Multi-Objective Optimization in Theory and Practice I: Classical Methods

Multi-Objective Optimization in Theory and Practice I: Classical Methods

Indexed in: EBSCO.

Multi-Objective Optimization in Theory and Practice is a traditional two-part approach to solving multi-objective optimization (MOO) problems namely the use of classical methods and evolutionary ...
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Nested Optimization of Hierarchical Systems

Pp. 173-203 (31)

DOI: 10.2174/9781681085685117010009

Author(s): Andre A. Keller


What does the decision-making involve in hierarchical organizations? How to conciliate the overall objectives at the top level of a firm, with the productivity and marketing objectives at a lower level? A hierarchy of decision-makers is a typical situation for local governments and planning agency. The decision variables are partitioned among an upper level and different lower levels. The programming problem looks like a set of nested programming problems with agents belonging to hierarchical levels. The problem is similar to a static noncooperative two-person game by Stackelberg. Within each level, the agents play a -person non-zero-sum game. Between the levels, the agents play a -person Stackelberg game. Let the problem correspond to a bilevel programming (BLP) problem. The two players optimize their payoffs by controlling their decision variables. Both players have perfect information about the objectives and strategies of the opponent. The leader plays first but must anticipate all the possible reactions, and the followers react optimally.The algorithm for finding the Nash- Stackelberg solution belongs to the four classes of solution methods. The methods are a reformulation by using optimality conditions, the penalty method, and metaheuristics such as with SA or GAs algorithms. Thus, under convexity and regularity conditions, the initial problem can be reformulated as a single nonlinear optimization by using KKT optimality conditions. The -best algorithm computes the global solution of BLP by enumerating the extreme points of the constrained region. Several problems illustrate the process, such as Bard’s BLP problem, and two other challenges with one and two followers.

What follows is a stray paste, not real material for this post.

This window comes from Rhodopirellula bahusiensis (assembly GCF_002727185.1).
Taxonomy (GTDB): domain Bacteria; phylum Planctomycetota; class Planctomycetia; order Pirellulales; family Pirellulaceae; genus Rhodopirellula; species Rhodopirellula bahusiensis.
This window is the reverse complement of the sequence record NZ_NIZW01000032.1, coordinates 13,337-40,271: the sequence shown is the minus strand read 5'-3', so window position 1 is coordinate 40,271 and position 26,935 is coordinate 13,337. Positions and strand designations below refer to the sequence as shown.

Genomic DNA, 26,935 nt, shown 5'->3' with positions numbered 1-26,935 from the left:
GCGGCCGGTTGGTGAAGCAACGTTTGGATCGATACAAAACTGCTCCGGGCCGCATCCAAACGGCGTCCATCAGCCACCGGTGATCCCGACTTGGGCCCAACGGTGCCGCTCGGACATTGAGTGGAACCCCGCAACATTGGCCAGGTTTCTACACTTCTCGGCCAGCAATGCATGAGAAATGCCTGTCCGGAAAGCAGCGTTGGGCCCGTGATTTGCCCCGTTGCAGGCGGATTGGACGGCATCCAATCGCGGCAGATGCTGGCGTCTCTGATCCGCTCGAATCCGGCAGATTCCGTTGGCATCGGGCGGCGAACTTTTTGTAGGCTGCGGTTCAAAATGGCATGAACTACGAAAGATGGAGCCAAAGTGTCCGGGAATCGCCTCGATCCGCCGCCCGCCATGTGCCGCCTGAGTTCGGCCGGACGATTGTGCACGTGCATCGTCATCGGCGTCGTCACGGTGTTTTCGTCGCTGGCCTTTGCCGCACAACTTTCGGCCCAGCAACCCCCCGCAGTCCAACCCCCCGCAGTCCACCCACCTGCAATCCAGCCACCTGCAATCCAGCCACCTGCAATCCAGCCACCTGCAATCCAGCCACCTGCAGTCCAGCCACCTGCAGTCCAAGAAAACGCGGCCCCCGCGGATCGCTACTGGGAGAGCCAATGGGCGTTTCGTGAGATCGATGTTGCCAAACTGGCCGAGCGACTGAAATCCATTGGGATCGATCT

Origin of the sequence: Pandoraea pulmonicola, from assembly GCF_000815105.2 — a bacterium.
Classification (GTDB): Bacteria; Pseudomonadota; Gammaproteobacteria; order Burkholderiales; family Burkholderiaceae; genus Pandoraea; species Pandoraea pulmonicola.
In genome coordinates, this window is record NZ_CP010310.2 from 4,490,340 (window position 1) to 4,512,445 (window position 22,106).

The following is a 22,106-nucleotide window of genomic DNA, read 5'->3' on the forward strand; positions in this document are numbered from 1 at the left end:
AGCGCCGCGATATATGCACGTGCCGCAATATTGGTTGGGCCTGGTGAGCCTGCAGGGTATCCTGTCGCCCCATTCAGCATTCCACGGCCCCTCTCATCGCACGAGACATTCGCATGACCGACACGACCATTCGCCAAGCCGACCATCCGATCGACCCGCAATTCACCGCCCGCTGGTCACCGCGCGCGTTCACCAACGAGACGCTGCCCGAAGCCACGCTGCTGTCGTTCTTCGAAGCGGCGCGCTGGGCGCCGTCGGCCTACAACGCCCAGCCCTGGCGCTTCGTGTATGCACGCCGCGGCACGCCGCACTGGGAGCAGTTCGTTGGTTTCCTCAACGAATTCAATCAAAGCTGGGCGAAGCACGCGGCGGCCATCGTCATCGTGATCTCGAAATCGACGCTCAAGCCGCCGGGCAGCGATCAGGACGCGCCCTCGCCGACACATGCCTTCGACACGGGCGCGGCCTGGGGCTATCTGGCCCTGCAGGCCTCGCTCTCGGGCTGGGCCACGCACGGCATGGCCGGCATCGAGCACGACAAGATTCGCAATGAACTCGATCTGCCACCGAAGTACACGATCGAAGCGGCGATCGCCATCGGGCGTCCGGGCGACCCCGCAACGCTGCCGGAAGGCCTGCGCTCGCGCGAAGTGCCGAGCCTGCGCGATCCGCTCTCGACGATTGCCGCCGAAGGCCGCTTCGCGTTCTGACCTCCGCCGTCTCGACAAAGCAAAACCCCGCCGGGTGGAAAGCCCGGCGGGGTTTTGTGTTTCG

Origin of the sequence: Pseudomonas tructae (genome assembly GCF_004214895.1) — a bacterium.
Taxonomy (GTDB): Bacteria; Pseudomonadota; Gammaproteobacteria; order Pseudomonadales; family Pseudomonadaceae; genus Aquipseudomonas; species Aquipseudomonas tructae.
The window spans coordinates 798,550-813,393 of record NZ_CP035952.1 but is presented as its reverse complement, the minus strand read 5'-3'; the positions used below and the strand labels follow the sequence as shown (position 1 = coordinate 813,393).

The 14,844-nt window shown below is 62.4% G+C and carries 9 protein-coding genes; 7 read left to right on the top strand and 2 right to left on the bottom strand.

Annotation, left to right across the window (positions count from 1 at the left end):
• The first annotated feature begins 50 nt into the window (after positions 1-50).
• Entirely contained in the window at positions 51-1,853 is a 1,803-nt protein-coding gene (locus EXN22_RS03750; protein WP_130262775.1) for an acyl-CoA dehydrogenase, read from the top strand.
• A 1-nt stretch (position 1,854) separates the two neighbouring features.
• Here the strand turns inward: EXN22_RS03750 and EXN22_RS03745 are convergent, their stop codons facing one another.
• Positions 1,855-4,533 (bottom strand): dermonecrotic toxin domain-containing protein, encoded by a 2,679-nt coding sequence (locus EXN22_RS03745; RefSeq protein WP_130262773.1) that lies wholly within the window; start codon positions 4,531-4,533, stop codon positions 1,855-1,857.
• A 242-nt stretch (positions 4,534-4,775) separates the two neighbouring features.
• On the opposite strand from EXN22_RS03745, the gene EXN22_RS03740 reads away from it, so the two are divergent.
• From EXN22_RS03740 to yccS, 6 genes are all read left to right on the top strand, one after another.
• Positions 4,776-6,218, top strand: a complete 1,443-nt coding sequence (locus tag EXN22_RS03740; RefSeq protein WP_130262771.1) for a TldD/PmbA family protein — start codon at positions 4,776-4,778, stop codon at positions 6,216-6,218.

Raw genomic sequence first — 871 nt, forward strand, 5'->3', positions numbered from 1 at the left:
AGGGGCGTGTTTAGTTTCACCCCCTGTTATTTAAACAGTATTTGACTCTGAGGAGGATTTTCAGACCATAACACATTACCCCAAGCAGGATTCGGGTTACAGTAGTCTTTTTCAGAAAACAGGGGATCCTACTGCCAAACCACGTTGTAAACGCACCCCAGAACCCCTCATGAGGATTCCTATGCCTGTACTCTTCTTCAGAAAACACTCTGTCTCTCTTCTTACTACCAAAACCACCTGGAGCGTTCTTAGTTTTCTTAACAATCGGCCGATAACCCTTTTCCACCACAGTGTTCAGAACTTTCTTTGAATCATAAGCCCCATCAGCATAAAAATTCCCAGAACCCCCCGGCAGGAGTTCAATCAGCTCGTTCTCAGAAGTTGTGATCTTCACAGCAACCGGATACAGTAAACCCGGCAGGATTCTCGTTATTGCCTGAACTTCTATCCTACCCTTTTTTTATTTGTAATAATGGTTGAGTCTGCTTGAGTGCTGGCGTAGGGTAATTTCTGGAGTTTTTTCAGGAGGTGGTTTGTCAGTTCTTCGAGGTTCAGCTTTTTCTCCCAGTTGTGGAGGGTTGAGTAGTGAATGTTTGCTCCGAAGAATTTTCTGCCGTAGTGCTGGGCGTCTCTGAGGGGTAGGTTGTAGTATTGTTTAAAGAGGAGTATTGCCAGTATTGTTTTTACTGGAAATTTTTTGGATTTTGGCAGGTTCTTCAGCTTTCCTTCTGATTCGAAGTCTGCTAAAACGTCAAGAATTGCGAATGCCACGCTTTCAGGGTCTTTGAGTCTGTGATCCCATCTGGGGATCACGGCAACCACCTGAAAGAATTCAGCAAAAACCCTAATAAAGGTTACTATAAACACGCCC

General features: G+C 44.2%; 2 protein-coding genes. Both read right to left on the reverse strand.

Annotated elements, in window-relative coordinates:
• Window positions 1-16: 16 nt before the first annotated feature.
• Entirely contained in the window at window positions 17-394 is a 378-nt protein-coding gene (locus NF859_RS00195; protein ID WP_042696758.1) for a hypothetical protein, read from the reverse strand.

Bilevel programming, Follower, Hierarchical optimization, Inductible region, KKT optimality conditions, Kth-best method, Leader, Lower level programming, Multi-agent, Multilevel programming, Nash equilibrium, Nash- Stackelberg solution, Nested optimization, Noncooperative two-person game, Parametric complementing pivot, Rational reaction set, Reverse convex program, Stackelberg game, Upper-level programming.